I once saw a young black man hug a Philadelphia cop, and the cop hugged him back. It was almost midnight, in the middle of what could be described as a riot, and the Phillies had just won the world series.
It was the make up of a rain delayed game 5 and John Hollingshaus convinced me to go down to the stadium without tickets. He thought that maybe some of the ticketholders from the day before wouldn’t show up leaving a bunch of empty seats. MLB doesn’t like empty seats on TV so maybe they would let us in. About 5,000 other people had the same idea and we all watched the game on the jumbo tron as we were smashed up against the gate.A fortuitous rush at another gate allowed us to enter for the final pitch. It was bedlam. Wonderful, joyful, bedlam. The stadium eventually emptied out onto the street and everyone kept marching up Broad st. toward City Hall. Everyone was cheering, old men were crying, and strangers hugged each other.While some kid without a shirt was pulling a potted tree out of the sidewalk someone else was launching fireworks that bounced off the skyscraper walls exploding in the urban canyon. Everyone cheered.
And that is when I saw the young black man and the cop hug.It blew my mind.
I am not truly a baseball guy but that sight, that whole experience, taught me something about collective experiences. It taught me something about the power of elective common identity to occasionally cross boundaries otherwise insurmountable.
Sometimes there are snapshots in time, though temporary, where we glimpse a possibility.
I should preface this by stating that I have never played a game of baseball.
No, not even an inning.
I don’t recall ever playing a game of catch with my dad. Now don’t assume I was neglected, but rather my family’s “All-American” summer past time involved a tipi and black powder, but that’s another story.
I have played maybe ten games of softball, all of which were during my elementary school days; since then I have probably been in a batting cage twice. I have never felt this was a void in my life, or that my sporting experience has been lacking. I enjoy going to the the park, be it Citizens Bank, Turner, or Camden Yards, and spending a summer evening eating sunflower seeds and yelling “hey batter-batter,” but I will not spend more than 1 minute watching the sport on a TV. I do not really have a team, but I love my city, and enjoyed hugging strangers on Broad St. after the World Series win much more than I enjoyed the game.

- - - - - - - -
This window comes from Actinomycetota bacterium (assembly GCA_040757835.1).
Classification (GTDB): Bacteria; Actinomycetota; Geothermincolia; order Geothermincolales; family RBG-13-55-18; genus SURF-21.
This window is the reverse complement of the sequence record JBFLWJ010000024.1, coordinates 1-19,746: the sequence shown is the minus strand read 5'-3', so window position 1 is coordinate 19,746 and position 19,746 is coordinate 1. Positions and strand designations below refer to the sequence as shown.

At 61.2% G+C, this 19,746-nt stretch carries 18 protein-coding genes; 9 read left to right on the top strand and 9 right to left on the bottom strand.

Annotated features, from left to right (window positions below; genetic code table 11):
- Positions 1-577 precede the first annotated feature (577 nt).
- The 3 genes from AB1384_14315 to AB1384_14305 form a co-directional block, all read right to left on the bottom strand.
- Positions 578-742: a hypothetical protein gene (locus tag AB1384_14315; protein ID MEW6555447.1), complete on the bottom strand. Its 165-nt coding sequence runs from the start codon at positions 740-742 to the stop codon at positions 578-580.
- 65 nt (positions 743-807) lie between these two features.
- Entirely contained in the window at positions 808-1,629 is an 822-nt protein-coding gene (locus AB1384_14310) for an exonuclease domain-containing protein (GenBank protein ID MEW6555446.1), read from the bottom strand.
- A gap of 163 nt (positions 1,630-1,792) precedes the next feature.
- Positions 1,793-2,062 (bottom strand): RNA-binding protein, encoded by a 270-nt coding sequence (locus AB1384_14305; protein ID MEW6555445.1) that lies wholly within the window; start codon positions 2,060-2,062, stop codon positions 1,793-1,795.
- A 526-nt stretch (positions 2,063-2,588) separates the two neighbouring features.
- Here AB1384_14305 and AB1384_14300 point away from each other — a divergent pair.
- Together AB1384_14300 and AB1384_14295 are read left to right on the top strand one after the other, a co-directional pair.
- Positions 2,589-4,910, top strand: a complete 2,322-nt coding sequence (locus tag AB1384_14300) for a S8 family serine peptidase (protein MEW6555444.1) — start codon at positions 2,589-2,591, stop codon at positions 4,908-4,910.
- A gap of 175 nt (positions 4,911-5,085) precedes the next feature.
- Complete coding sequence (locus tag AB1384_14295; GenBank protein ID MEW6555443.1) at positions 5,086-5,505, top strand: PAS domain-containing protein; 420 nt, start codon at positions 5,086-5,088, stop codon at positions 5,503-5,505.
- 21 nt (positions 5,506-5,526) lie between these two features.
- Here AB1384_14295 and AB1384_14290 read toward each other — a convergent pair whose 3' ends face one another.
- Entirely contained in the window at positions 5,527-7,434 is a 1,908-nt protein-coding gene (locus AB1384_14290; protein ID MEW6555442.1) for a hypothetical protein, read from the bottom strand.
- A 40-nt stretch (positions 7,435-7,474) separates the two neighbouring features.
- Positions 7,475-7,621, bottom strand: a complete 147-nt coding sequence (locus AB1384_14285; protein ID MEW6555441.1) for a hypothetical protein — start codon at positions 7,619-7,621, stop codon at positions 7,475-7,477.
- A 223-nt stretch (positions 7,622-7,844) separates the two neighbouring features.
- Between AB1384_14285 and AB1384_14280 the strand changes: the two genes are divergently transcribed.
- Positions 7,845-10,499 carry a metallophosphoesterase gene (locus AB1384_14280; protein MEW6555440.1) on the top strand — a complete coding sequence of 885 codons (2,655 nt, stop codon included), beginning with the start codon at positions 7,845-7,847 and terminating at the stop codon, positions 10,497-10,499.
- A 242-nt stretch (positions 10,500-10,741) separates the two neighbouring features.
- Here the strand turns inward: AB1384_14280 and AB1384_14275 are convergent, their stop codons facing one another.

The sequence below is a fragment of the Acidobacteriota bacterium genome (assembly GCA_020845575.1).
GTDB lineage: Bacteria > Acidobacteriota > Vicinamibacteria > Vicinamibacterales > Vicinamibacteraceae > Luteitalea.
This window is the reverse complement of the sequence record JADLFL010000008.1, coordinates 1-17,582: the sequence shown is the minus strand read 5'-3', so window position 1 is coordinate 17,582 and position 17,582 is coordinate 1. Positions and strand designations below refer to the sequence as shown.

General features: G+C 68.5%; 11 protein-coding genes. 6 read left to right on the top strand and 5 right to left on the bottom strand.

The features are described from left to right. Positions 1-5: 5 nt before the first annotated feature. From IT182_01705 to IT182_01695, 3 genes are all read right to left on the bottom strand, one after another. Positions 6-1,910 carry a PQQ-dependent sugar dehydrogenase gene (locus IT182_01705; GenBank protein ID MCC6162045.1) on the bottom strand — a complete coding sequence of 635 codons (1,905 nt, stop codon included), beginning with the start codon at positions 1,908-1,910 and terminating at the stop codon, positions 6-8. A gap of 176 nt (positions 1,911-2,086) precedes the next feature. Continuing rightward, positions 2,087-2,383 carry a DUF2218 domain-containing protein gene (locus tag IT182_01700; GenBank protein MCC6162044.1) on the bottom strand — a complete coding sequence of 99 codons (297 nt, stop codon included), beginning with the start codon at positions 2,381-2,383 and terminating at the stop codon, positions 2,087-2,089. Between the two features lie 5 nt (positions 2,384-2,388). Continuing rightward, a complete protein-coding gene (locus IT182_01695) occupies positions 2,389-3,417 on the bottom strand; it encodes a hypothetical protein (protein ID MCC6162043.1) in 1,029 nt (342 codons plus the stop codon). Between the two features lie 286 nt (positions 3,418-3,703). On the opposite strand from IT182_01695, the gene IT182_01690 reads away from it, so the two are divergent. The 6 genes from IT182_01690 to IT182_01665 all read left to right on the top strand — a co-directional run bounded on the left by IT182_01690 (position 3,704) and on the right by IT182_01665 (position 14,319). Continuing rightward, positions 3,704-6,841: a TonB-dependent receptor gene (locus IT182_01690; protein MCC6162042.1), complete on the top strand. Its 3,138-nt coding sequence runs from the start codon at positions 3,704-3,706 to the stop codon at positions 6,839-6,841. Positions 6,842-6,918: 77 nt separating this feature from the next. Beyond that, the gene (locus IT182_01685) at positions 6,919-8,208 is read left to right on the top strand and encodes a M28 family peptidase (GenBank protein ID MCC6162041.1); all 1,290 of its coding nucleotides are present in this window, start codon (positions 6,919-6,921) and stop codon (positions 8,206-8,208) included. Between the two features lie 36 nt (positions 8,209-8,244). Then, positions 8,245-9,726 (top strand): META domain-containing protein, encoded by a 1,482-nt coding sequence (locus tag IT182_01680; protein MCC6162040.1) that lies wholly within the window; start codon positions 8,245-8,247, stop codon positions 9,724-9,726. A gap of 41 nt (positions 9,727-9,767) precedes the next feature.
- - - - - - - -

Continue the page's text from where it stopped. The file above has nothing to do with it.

With all this in mind, I veered off course and headed for Cooperstown.
It’s a quaint little town, well groomed and well keeping of the theme of the place. As I walked toward the front door, a young employee opened the door for me and smiled. Inside another young employee smiled, and showed me toward the ticket counter. The man at the counter took my money, handed me a map, and smiled.
What I found inside was unlike anything I have seen before. It was amazing.
Why amazing? Because inside was America as we hope it is.
There were jerseys from players whose names we all know; Babe Ruth, DiMaggio, Hank Aaron. There were seats from ballparks long gone and memorials to players and events. Here was a game documented and celebrated from its birth down to the present. There were artifacts with information to give context to what you were looking at, presented in a style that brought it to life.
I loved looking at photos of fans in ties and hats, teams that no longer exist, and trophies won before any of us were born. I liked the handle bar mustaches, the knickerbockers, and the stories.
But none of this is why I call it amazing.
I cannot recall being in a place where everyone there was so excited to be there… except possibly Broad St. after the Phil’s won.
I have surely been to no other museum where the patrons were so enthralled by what they saw or read. I watched a grey haired man with a Red Sox hat and khaki shorts, happily arguing with a mohawked and pierced young man who was wearing an Oriels jersey, as they were both hunched over a list of statistics.
I saw families all dressed in matching jerseys, all doing the same activity, and all enjoying it.
Generation gaps were closed, people dissagreed agreeably, and lambs layed down with lions.
If you think the Utopia I have described is as fictional as the Field of Dreams, consider I almost bought a mitt from the gift shop. What would I do with a mitt? Play baseball?
My experience with sport has always been participant first, then when ability or opportunity render me unable, I become a follower. Cooperstown has nearly made me a fan.
Now I doubt I will start tuning in my television, nor will I join the beefy and sleevless guys on the weekend beer league, but I will claim to be a fan of baseball. I am a fan of what it represents in Americana. I am a fan of anything that gets a father and son happily on the same page. I am a fan of summer, and mostly, I am a fan of a museum that would enshrine Barry Bond’s record smashing home run ball with the asterik carved by the fan who caught it, prominantly displayed.